Thursday's Marietta City Council meeting began with a request from Police Chief Brett McKitrick for any information that would lead to the arrest of suspects from recent burglaries within the city.
"We're investigating a number of daylight burglaries in the city that involve suspects who are white and around 20 to 30 years of age," he said. "They're gaining access through unlocked doors or by kicking doors open, shortly after the property owner leaves."
McKitrick said anyone with information about these burglaries should contact the Marietta City Police at 376-2007.
In other business, Councilman Tom Vukovic, D-4th Ward, who was acting as council president pro-tempore in the absence of council president Walt Brothers while he's out of town, noted recent ordinances passed by city council were being published in The Marietta Times classified section.
"I don't recall publishing ordinances in the newspaper before," Vukovic said, and asked city law director Paul Bertram III to explain.
Bertram said the process is required by state law, and city legislation has been published previously in the local newspaper.
If you go
- Marietta City Council's water, sewer and sanitation committee will meet at 3:30 p.m. Wednesday in the second floor conference room at 304 Putnam St. A streets and transportation committee is also scheduled for 4 p.m. in the same location, followed by a lands, buildings and parks committee session at 4:45 p.m.
- All council and committee meetings, except executive sessions, are open to the public.
- More city information is available at http://www.mariettaoh.net/
"The reporting of ordinances and resolutions are to be published by the paper of record for the purposes of validation as required by Ohio Revised Code," he said.
Vukovic expressed concern that the cost of publishing legislation would require some adjustment of the municipal budget.
And assistant safety-service director Bill Dauber noted it would be difficult to project the amount needed on an annual basis to cover such communication costs.
Bertram agreed and asked Mayor Joe Matthews to contact state representatives about amending the state code requirement so that new legislation could be posted on the city website instead of being placed in the newspaper.
Also on Thursday, council approved an ordinance authorizing the local ReStore Marietta group to install a new Harmar Village sign, planters and landscaping in the pocket park on the corner of Butler and Front streets near the Plumbers and Pipefitters Union Hall.
Councilman Denver Abicht, D-at large, who chairs council's streets and transportation committee, said ReStore Marietta had received a $2,500 grant for the project from Peoples Bank.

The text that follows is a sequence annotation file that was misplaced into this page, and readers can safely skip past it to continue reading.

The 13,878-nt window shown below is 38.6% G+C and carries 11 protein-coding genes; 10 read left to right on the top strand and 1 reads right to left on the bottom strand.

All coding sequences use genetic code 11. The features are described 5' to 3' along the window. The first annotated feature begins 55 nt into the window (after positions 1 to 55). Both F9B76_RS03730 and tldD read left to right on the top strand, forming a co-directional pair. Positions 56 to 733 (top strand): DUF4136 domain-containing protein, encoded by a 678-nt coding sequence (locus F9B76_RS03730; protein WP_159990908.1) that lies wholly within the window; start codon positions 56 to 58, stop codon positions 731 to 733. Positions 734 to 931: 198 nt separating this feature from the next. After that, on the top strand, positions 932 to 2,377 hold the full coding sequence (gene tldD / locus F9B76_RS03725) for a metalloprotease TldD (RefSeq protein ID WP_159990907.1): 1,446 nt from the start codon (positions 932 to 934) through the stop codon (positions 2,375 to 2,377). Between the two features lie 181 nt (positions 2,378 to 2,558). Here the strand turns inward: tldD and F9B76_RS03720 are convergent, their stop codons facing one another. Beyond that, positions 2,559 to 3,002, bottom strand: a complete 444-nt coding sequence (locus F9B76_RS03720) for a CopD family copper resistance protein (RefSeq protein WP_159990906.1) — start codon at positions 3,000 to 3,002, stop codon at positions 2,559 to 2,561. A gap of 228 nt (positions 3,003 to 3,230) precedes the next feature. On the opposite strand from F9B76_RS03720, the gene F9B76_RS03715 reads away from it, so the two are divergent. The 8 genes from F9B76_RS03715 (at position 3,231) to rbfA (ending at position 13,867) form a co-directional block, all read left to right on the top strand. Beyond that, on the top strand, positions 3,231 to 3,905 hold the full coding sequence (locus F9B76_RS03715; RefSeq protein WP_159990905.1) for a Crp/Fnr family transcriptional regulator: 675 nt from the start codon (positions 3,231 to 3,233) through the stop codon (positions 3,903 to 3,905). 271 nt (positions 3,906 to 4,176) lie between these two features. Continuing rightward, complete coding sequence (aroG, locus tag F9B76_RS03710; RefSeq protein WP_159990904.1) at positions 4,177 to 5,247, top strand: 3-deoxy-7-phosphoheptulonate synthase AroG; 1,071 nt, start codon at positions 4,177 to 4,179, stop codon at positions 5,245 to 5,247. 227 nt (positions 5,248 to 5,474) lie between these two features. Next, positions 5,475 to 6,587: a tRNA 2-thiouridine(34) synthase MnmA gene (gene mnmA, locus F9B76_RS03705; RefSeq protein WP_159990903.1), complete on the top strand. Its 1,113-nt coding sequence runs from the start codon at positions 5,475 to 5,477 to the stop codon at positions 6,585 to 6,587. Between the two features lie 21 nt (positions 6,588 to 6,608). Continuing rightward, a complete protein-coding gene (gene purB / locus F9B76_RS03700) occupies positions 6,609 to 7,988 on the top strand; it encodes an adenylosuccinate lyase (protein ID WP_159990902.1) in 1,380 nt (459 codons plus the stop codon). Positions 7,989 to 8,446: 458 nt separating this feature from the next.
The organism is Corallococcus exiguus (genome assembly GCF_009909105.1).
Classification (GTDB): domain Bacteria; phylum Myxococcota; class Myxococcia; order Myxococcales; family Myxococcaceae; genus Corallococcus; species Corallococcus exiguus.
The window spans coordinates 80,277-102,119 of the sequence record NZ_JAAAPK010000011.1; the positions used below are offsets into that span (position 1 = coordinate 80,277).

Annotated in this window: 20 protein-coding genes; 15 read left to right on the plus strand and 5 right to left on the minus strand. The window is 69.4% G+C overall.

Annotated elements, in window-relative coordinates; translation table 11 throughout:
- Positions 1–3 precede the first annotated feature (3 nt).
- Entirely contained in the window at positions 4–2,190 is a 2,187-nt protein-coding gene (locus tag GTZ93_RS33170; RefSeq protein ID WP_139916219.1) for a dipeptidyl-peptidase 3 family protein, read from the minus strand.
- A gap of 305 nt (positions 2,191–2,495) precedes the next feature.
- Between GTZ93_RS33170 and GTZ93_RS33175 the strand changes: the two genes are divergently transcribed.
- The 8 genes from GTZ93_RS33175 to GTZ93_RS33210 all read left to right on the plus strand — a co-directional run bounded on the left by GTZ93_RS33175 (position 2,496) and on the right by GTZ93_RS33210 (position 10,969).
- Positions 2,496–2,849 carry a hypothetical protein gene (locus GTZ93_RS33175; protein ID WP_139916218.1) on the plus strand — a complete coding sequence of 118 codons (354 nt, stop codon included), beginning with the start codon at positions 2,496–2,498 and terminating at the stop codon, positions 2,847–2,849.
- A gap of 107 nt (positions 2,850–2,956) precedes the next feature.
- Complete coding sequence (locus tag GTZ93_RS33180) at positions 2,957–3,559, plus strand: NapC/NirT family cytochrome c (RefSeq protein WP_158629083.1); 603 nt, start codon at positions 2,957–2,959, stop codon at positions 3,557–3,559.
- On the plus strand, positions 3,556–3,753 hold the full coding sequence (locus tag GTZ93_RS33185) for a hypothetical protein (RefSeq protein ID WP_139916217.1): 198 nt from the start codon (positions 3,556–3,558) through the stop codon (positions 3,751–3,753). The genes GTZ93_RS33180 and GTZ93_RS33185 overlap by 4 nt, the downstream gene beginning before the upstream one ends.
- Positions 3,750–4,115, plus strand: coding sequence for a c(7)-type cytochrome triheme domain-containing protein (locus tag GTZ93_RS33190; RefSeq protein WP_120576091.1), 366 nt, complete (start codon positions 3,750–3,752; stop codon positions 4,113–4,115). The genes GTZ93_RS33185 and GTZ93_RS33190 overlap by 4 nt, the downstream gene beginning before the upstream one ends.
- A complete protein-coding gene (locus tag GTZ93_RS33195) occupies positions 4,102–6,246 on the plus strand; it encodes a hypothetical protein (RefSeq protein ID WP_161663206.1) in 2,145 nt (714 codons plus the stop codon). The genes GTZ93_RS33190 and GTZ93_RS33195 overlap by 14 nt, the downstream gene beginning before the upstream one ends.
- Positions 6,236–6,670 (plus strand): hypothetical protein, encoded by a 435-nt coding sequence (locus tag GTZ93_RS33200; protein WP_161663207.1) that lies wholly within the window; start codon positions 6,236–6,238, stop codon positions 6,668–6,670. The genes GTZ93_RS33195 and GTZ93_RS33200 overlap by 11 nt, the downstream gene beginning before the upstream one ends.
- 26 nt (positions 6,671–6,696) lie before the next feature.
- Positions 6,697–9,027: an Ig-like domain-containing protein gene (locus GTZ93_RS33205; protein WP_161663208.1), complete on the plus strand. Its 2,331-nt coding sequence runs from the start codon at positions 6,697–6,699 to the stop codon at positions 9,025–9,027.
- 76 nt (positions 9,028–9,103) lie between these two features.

"This is just one of the many things ReStore Marietta does to help beautify Marietta," he said. "And we really appreciate what they do."
Councilman Mike McCauley, D-2nd Ward, added thanks to Peoples Bank for contributing the grant funding.
Two pieces of legislation, authorizing curb cuts and parking pads on the city right of way, were passed by a 5-2 vote because permission was requested from council after the work had already been done.
Municipal code requires permission from the city before installing any curb cuts or parking facilities on city right of way.
The two ordinances, from property owner Andrew Moore at his 525 Third St. residence, were for an access permit to install a curb cut, and authorization to build a driveway and parking pad on city right of way at that location.
During a streets committee meeting last week the contractor for the job, Ty Taylor, admitted he had proceeded with the job without first obtaining city approval, and asked council's forgiveness.
"The contractor didn't follow the law and begged forgiveness, which we're providing with this legislation tonight," Vukovic said, but added that there is no reason a contractor doing work within the city should not know about the curb cut and right of way regulations.
For that reason he and Councilman Harley Noland, D-at large, voted against the measure.
It was noted during last week's streets meeting that other contractors and residents have also made improvements in the city right of way without seeking permission first.
During Thursday's council meeting, Vukovic read from a city comprehensive plan prepared in 2003 by the Marietta Development Advisory Board that recommended a reduction in the number of permits being issued by the city for curb cuts.
Bertram said doing such work without the proper authorization is considered a misdemeanor offense that could require a court appearance, according to city code.